Did you know that only 10% of children in the UK play in natural spaces and today’s young people spend less time outdoors than prison inmates?
This February half term, children’s charity, the Youth Adventure Trust, will be encouraging children from across Wiltshire to take on the Virtual Resilience Challenge.
The trust wants to get children outdoors to help promote positive mental well-being, build resilience and develop confidence, while at the same time helping to support vulnerable young people who are facing challenges of their own.
The Youth Adventure Trust supports young people in Wiltshire to build confidence and resilience to help them fulfil their potential and lead positive lives. They are currently working with 113 young people and the challenges they face on a daily basis have not disappeared because of Covid-19.
By joining the Resilience Challenge, children and families will make a very real difference to the lives of vulnerable young people like Ben, who says about his time on the Youth Adventure Programme: “It’s helped me with my confidence and with my trust – definitely helped me with my trust.
“I just want to say a big thank you because without everything that the YAT has done, I would be so different and it’s like you guys have changed me and for the better.”
97% of families the charity supports are struggling with the cost of living crisis and many of the children would have no outdoor activity if they were not participating in the Youth Adventure Trust Activity Days.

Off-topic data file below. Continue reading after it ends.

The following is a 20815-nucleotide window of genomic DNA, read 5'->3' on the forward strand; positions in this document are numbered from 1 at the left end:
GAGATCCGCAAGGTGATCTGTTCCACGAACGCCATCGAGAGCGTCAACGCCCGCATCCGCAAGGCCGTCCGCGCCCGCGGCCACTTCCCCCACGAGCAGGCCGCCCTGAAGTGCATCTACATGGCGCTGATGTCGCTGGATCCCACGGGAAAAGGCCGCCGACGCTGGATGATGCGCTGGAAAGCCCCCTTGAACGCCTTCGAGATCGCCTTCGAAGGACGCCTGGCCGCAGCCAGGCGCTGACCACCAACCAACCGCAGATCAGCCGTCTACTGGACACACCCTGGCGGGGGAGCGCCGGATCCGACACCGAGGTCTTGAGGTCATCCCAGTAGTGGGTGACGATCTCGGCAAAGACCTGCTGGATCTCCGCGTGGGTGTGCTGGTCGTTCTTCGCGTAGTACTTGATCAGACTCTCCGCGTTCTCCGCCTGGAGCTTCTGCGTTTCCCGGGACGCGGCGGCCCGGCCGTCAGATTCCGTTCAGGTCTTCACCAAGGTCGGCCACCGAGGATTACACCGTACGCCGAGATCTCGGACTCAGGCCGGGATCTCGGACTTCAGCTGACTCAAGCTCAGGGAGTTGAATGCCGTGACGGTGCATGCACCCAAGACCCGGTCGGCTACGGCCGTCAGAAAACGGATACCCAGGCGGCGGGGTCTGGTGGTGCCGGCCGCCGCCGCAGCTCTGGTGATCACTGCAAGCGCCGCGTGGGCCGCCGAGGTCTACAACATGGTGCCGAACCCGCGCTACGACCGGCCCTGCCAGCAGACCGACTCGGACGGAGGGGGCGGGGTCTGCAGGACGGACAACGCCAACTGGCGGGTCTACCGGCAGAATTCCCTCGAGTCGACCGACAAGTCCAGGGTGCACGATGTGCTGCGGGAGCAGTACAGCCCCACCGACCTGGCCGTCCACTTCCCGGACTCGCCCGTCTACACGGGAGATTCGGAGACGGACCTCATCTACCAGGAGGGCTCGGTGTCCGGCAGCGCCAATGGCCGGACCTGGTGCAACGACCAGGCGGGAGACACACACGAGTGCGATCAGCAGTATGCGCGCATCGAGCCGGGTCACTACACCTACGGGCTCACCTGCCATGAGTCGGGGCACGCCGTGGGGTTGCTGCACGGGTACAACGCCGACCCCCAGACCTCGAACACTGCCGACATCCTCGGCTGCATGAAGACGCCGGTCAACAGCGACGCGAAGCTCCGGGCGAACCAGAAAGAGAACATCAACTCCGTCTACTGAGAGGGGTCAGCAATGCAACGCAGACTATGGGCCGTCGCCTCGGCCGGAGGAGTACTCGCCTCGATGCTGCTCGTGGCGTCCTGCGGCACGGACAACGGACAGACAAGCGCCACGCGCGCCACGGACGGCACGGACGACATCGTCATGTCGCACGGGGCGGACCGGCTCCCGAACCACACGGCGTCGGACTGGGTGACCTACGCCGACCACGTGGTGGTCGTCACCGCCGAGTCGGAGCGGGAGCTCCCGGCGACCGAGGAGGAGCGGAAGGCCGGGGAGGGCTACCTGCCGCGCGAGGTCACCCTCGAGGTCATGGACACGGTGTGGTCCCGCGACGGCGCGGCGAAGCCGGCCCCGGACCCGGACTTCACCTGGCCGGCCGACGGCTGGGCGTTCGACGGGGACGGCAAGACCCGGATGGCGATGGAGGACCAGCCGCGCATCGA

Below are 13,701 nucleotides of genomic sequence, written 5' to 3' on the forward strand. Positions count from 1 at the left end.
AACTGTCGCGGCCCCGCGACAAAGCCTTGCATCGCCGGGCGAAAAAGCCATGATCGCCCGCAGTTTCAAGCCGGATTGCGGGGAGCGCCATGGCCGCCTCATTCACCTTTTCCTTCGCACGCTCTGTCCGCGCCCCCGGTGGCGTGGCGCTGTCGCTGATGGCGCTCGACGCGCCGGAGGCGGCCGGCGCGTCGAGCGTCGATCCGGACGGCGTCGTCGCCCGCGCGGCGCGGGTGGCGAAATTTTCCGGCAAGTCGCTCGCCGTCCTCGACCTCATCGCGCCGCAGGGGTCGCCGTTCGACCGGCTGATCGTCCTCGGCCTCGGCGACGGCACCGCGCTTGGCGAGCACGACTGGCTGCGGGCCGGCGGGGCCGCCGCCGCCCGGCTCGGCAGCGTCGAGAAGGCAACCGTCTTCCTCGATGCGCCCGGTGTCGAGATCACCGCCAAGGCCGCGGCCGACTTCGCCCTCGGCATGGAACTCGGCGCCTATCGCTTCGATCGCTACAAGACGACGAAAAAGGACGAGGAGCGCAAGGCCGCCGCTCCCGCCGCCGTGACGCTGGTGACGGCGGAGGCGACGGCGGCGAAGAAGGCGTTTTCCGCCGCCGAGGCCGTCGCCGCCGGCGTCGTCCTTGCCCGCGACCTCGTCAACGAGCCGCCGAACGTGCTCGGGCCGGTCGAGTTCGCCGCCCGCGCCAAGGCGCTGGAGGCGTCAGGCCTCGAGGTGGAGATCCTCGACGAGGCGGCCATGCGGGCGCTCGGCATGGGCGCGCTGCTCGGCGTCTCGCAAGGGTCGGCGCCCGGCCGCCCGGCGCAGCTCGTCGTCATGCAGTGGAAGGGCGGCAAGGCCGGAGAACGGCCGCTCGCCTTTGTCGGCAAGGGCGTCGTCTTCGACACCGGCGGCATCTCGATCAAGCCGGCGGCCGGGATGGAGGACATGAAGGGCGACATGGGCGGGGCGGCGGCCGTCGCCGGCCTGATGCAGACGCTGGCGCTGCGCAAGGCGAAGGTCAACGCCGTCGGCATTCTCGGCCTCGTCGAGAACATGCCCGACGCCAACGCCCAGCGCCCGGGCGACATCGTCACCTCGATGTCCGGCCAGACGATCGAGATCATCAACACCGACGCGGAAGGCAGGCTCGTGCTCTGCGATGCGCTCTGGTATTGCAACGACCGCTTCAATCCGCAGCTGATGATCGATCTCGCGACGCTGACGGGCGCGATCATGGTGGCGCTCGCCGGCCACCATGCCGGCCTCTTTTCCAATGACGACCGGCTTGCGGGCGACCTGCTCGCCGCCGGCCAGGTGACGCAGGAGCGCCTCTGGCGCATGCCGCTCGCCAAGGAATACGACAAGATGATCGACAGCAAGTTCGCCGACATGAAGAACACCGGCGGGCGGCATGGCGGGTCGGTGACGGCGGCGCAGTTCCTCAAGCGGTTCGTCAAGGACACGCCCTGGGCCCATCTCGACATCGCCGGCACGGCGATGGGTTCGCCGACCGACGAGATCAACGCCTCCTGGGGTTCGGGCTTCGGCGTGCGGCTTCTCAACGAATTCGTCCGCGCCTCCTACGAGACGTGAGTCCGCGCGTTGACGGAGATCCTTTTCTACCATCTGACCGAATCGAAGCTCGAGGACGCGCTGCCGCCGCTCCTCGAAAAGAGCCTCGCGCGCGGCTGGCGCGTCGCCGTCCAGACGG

Families can choose to run, ride, ramble, ski, scoot or swim their way to resilience by taking on 25km, 65km or 100km (at their own pace, spread over the week or done all in one go) to raise much-needed funds for the Youth Adventure Trust.
Each participant will be aiming to raise funds to match the kilometres they’ll cover. These funds will enable the children the charity supports to get outside and start to re-build their resilience and confidence to face the challenges in their lives.
Physical activity and being outdoors are golden tickets to physical health and well-being. Getting outdoors helps people to become more confident and develop a higher sense of self-worth and self-esteem, which in turn helps people to make more positive choices.
As a society we need to recognise that the earlier we introduce people to outdoor activities, the more likely they are to choose an active lifestyle and that can only be a good thing for our young people, our communities and future generations.
Rachel, a participant in 2021, said: “The resilience challenge has given us a focus for our walks and a target to aim for. It has pushed us to walk further, to go outside despite the wind and the rain.
Not just funds for an inspiring organisation, but to raise resilience in ourselves at a time when perhaps it is needed more than ever.”